We are represented in all African countries and are active in Cameroon, Ivory Coast, Mali, Senegal, Burkina Faso, Togo, Kenya, Nigeria, Gabon, Central African Republic, Benin, Chad, South Africa, Rwanda, Botswana, Uganda, Tanzania, Congo-Brazzaville, and Kinshasa. So, rest assured that you will receive your products immediately after placing your order. 

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What Are the Symptoms of HIV?

HIV infection happens in three stages. Without treatment, it gets worse over time and eventually overpowers your immune system. Your symptoms will depend on your stage. 

The only way you can know for sure if you have HIV is to get tested. Although the virus can cause symptoms, they’re not a reliable way to tell if you’re infected. In fact, some people won’t have any symptoms at all. So even if you don’t have any of the typical signs of an infection, you should always get tested if you think you are at risk.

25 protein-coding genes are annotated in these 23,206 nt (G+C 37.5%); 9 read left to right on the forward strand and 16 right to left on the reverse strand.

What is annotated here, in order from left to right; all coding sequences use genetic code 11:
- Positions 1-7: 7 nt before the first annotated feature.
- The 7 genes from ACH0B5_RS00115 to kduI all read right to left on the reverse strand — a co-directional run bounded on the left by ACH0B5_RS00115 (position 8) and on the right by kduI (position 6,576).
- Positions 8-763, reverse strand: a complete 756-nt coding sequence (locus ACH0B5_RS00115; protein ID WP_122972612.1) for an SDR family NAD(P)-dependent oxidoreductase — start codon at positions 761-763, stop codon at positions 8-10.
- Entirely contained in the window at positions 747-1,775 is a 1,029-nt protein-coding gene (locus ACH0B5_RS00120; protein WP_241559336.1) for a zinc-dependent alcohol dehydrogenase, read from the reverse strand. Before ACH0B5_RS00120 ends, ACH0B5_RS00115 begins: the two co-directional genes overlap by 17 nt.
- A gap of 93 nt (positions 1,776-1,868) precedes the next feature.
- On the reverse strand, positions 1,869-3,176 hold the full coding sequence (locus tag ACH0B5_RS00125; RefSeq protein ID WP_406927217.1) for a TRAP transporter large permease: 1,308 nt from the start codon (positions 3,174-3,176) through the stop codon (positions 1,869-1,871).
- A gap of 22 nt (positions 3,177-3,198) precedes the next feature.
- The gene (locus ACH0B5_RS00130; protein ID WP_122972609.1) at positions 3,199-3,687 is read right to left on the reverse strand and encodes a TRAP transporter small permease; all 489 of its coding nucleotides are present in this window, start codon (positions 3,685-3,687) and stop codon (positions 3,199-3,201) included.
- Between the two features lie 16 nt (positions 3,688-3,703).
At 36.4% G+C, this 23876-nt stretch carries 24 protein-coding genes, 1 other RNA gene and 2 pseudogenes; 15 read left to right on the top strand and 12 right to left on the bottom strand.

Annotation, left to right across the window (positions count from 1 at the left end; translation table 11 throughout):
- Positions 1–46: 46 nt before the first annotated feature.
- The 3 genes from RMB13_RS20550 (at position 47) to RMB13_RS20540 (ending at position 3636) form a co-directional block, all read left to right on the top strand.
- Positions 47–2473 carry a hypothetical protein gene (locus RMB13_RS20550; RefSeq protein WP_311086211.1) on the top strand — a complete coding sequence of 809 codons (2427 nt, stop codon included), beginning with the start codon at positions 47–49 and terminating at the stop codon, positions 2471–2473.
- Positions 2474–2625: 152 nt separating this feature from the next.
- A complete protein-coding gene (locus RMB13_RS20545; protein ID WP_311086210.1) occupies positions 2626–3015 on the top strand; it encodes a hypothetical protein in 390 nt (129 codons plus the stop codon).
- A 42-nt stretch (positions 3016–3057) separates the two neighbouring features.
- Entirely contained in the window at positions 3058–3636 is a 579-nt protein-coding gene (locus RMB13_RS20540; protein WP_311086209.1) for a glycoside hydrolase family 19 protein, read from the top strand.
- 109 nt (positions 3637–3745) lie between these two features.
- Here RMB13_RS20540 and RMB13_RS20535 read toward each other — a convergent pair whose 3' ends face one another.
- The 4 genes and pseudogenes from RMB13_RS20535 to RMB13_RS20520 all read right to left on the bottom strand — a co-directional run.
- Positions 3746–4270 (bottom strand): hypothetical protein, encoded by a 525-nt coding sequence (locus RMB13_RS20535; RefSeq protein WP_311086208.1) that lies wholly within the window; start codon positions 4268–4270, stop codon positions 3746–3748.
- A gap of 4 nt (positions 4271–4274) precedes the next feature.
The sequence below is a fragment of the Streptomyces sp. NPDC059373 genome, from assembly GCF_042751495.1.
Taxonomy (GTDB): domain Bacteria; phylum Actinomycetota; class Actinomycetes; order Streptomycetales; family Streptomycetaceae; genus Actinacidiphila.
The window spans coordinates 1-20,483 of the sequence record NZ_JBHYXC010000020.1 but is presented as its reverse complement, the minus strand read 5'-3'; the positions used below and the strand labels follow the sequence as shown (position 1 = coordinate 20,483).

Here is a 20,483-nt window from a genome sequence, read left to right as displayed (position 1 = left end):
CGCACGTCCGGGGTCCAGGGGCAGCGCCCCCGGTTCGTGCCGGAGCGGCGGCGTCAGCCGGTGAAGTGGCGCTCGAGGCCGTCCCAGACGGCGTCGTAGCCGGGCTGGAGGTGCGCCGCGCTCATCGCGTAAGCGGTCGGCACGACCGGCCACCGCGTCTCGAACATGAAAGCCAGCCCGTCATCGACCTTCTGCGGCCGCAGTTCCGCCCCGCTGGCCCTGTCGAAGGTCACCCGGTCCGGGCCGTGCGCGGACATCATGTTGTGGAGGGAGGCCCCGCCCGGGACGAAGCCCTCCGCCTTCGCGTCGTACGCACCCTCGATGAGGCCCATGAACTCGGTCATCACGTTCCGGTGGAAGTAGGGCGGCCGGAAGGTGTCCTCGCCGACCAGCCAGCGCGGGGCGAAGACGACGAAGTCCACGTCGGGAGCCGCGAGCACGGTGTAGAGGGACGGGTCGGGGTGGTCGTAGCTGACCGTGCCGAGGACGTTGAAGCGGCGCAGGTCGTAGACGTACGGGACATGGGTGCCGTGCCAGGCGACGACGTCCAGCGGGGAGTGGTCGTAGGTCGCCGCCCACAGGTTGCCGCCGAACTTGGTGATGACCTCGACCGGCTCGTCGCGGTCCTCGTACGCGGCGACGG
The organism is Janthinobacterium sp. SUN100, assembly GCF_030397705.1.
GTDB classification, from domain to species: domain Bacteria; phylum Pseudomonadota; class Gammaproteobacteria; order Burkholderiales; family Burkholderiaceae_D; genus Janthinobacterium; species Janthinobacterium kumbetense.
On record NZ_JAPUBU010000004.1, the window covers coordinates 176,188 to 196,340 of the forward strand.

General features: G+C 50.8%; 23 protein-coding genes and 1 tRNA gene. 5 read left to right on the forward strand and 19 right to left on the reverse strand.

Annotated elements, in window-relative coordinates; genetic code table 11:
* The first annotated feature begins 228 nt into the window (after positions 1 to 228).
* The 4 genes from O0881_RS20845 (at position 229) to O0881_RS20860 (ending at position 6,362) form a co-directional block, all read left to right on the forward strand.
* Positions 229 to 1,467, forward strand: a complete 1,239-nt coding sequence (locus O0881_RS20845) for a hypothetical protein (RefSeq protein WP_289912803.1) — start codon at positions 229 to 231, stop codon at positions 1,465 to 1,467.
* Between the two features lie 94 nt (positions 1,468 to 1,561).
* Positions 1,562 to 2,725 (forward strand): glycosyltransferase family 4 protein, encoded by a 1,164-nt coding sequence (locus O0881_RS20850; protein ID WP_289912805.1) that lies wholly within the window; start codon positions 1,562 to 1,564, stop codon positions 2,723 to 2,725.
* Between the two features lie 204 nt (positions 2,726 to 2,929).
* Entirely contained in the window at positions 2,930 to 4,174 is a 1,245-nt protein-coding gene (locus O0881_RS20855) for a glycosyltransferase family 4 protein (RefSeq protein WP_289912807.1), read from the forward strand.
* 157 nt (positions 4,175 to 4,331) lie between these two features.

Some people notice flu-like symptoms 1-4 weeks after they're first infected. These often only last a week or two. This first stage is called acute or primary HIV infection. Then, you may go for 10 years or more without further symptoms. This is called asymptomatic HIV infection. Even though you feel fine, the virus is still active in your body. And you can still give it to someone else.

Once HIV has seriously harmed your immune system, you're at risk for diseases that a healthy body could fight off. In this stage, symptomatic HIV infection, you start to notice problems caused by these "opportunistic" infections.

First Stage: Acute HIV Infection Symptoms